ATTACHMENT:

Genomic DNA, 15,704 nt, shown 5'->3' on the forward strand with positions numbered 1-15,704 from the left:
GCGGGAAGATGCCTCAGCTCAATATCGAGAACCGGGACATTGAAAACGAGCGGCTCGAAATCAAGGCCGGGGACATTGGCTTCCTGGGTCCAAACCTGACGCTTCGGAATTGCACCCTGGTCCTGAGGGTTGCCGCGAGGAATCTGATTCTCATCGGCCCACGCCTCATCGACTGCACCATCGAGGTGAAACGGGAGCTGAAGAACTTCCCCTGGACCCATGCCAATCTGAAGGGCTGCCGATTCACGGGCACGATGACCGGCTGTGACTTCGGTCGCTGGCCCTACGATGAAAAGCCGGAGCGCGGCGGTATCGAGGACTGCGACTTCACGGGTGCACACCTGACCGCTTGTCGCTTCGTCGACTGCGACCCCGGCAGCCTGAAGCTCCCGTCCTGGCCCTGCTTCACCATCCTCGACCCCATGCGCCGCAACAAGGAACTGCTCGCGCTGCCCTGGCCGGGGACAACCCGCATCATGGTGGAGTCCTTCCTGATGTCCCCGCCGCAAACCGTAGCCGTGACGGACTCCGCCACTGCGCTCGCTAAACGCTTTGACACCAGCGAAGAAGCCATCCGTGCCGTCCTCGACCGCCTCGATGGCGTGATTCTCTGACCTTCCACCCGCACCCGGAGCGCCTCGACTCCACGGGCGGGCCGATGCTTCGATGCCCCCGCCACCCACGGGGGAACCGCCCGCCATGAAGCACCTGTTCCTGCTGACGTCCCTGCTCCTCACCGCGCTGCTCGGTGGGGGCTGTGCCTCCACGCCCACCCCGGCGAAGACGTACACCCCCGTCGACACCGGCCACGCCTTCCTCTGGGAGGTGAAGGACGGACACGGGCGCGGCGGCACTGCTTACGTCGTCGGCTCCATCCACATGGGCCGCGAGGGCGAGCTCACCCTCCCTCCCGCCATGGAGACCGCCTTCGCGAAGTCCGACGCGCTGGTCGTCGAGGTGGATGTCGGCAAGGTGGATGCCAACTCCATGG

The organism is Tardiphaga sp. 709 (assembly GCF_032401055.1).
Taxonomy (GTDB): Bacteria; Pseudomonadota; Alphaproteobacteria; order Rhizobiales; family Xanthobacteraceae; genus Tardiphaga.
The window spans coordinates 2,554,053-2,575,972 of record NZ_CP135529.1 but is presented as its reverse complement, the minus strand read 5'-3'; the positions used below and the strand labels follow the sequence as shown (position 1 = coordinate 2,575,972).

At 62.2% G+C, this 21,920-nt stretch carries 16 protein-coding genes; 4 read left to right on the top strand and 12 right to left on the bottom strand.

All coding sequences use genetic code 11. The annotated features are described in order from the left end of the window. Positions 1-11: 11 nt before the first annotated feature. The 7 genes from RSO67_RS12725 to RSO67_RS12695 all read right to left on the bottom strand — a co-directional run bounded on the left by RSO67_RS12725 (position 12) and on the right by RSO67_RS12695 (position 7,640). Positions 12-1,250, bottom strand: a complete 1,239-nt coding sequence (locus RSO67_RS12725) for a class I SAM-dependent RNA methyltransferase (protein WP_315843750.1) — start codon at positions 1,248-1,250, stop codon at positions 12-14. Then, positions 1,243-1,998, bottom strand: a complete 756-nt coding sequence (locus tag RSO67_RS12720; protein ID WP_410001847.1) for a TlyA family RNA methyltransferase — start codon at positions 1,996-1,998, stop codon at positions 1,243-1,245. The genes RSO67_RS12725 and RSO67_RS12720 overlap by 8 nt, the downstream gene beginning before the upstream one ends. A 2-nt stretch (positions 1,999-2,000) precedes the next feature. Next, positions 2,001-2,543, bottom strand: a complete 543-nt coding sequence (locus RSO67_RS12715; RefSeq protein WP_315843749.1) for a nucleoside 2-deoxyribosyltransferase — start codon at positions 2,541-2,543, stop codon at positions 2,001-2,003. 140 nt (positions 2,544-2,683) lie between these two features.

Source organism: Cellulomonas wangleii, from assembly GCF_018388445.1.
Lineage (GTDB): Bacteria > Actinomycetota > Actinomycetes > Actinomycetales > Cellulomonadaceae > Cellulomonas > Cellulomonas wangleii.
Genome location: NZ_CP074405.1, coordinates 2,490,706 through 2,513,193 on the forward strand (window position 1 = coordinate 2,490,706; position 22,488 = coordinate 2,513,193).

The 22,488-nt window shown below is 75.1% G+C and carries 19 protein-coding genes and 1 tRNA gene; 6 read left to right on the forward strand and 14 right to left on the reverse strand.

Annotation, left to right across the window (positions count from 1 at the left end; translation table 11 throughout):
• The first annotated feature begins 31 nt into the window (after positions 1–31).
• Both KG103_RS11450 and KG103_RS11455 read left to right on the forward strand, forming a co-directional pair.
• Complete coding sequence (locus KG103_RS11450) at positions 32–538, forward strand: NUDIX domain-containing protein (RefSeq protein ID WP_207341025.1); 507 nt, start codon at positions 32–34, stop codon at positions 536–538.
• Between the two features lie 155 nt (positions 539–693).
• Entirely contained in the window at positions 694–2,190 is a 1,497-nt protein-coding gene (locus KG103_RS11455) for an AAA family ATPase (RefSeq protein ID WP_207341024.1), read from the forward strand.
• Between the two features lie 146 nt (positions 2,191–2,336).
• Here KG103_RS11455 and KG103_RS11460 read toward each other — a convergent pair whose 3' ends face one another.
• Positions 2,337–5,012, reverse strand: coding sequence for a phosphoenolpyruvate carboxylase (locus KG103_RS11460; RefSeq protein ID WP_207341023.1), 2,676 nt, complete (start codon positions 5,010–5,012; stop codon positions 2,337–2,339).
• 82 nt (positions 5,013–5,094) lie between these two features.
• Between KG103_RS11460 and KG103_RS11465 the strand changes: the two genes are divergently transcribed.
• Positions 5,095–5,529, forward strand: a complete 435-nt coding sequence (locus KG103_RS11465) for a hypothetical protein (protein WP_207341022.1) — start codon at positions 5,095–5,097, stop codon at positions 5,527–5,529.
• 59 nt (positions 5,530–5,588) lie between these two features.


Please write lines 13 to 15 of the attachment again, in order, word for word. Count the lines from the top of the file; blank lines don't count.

• The first annotated feature begins 31 nt into the window (after positions 1–31).
• Both KG103_RS11450 and KG103_RS11455 read left to right on the forward strand, forming a co-directional pair.
• Complete coding sequence (locus KG103_RS11450) at positions 32–538, forward strand: NUDIX domain-containing protein (RefSeq protein ID WP_207341025.1); 507 nt, start codon at positions 32–34, stop codon at positions 536–538.